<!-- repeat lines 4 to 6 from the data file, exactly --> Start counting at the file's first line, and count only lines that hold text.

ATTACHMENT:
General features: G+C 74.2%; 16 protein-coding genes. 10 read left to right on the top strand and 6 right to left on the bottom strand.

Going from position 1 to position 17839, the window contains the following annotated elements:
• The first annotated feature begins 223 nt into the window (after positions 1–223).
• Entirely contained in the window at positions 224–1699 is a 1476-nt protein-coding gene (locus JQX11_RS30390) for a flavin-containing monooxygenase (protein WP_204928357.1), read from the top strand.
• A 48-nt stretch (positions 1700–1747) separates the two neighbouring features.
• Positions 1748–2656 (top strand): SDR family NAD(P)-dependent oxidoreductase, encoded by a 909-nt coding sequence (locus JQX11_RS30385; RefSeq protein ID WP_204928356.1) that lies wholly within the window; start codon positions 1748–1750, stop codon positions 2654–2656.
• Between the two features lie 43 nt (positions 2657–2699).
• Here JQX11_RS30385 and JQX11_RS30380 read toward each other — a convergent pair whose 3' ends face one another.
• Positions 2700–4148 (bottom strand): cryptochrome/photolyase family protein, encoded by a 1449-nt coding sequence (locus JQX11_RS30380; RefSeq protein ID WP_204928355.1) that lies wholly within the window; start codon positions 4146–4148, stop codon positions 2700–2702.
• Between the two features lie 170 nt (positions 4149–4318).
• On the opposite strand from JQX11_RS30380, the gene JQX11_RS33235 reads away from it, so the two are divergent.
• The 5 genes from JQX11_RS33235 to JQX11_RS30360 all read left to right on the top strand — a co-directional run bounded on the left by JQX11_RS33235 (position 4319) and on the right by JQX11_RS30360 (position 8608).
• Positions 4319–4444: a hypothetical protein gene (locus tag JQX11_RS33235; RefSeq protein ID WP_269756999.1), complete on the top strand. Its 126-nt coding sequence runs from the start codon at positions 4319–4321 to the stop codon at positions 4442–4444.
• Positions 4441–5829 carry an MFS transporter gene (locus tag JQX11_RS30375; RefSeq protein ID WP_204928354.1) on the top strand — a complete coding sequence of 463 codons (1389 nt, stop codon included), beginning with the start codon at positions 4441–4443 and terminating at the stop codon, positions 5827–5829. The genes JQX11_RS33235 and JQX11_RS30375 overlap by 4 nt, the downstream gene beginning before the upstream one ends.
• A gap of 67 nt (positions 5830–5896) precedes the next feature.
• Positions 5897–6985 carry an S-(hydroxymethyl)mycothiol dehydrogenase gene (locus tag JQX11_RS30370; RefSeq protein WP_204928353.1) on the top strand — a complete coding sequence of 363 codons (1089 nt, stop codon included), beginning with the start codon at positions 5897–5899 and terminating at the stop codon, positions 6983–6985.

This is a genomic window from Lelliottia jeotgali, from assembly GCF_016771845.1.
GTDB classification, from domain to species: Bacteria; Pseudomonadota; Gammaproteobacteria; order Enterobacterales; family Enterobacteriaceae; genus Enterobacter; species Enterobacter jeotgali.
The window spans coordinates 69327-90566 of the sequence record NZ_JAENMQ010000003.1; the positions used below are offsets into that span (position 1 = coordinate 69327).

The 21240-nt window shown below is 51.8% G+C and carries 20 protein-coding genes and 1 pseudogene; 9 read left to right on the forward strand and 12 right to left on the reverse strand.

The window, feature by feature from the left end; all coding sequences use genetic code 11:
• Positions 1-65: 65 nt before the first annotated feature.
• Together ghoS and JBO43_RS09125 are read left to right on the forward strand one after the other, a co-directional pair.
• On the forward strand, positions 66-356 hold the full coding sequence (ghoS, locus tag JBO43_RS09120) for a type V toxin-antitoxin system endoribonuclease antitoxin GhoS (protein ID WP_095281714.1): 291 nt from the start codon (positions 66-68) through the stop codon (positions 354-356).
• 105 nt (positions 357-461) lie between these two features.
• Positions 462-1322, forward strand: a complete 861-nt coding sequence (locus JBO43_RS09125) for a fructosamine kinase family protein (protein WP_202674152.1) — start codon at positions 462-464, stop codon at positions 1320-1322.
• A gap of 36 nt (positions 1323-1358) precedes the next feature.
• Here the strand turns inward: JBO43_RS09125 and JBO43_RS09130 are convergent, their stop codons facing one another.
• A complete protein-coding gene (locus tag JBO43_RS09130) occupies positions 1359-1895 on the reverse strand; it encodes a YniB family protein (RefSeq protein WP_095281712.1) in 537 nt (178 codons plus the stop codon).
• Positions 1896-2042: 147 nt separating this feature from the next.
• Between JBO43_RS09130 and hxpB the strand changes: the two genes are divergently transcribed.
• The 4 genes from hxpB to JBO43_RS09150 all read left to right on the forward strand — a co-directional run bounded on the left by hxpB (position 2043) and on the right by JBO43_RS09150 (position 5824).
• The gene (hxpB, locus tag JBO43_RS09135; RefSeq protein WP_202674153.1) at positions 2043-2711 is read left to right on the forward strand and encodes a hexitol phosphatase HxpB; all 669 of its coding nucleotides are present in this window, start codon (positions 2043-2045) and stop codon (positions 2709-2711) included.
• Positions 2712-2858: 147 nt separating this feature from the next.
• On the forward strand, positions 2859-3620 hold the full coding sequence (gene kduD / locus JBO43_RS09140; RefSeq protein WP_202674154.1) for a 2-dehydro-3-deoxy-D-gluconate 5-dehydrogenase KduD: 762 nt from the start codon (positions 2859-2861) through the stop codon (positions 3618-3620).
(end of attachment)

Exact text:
• Entirely contained in the window at positions 224–1699 is a 1476-nt protein-coding gene (locus JQX11_RS30390) for a flavin-containing monooxygenase (protein WP_204928357.1), read from the top strand.
• A 48-nt stretch (positions 1700–1747) separates the two neighbouring features.
• Positions 1748–2656 (top strand): SDR family NAD(P)-dependent oxidoreductase, encoded by a 909-nt coding sequence (locus JQX11_RS30385; RefSeq protein ID WP_204928356.1) that lies wholly within the window; start codon positions 1748–1750, stop codon positions 2654–2656.